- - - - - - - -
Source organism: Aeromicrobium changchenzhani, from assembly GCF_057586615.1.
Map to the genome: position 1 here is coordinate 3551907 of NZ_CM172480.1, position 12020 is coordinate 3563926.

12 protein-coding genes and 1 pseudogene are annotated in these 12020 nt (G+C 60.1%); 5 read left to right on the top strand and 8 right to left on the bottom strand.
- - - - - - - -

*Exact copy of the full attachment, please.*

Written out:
Source organism: Aeromicrobium changchenzhani, from assembly GCF_057586615.1.
Map to the genome: position 1 here is coordinate 3551907 of NZ_CM172480.1, position 12020 is coordinate 3563926.

12 protein-coding genes and 1 pseudogene are annotated in these 12020 nt (G+C 60.1%); 5 read left to right on the top strand and 8 right to left on the bottom strand.